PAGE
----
White paper set to disappoint

6 Dec 01
Labour's second local government white paper, to be unveiled next week, looks set to leave councils disappointed and frustrated.

07 December 2001

With local authorities impatient for decisive reforms to modernise finance regimes, the government is expected to announce only a modest package that seeks to cement previous Labour policies.

Among the changes due to be announced by local government minister Nick Raynsford on December 12 will be a commitment to allow councils to buy and sell services from each other – already outlined in the 1999 Best Value Act – and a promise of fewer central government directives.

A more focused Best Value inspection regime will also be announced with the establishment of a new agency to push through modernisation.

Privately, the watered down paper has prompted fears that ministers have run out of ideas, as well as again losing out to the Treasury in securing new financial freedoms.

One critic accused the government of 'fudging' the big issues. Another claimed that ministers are divided on what to include in the paper.

The white paper is expected to outline a more flexible approach to the government's relationship with local authorities, giving successful councils more freedoms, a long-established commitment of ministers.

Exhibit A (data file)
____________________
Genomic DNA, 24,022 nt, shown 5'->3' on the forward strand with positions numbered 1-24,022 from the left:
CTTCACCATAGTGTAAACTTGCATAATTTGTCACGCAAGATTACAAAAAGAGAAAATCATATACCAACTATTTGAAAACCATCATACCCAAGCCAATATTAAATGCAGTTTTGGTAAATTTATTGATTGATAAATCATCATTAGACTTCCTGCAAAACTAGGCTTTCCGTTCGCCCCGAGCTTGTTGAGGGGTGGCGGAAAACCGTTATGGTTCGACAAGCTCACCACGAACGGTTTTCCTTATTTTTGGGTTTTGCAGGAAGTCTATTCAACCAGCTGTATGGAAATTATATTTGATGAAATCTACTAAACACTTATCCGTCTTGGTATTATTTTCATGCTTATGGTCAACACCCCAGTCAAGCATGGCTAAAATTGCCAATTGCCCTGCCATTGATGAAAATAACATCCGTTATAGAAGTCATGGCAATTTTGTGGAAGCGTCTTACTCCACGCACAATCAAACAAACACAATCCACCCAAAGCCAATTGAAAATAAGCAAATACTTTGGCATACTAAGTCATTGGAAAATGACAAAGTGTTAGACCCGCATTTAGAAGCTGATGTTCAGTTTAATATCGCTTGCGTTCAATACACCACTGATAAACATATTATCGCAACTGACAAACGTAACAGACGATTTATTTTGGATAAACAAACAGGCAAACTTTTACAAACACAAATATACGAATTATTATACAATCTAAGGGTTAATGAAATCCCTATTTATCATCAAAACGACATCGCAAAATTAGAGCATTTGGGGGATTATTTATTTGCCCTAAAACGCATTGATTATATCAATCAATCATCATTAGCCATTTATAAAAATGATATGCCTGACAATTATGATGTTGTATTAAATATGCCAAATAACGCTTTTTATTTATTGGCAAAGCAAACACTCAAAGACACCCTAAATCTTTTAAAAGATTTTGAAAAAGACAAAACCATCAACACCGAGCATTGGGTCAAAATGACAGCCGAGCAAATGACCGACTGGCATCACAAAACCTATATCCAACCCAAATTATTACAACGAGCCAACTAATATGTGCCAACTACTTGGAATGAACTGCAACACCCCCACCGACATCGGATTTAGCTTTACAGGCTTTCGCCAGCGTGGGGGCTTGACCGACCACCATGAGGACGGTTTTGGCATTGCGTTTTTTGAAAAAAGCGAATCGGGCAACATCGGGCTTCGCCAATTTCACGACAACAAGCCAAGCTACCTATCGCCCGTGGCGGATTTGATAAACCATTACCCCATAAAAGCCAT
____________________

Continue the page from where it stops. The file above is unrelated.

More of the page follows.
New Local Public Service Agreements signed up to by both central government and the Local Government Association and covering approximately half-a-dozen key policy areas could also be unveiled.

However, there appears to be little movement on the crucial issue of tax-raising powers for councils. Instead, a further review into revenue-raising by local authorities, to be chaired by Raynsford, is the best that councils can hope for.

This is likely to disappoint many, including the LGA, who see a link between the declining interest in local government and its lack of financial powers.

The government's commitment to bringing in the prudential borrowing system will be re-affirmed.

A controversial system of banding councils – failing, coasting, striving and high-performing – will also be announced.

Ines Newman, head of policy at the Local Government Information Unit, said this approach was flawed. 'I don't think there is one council that is failing at everything and one that is successful at everything.'


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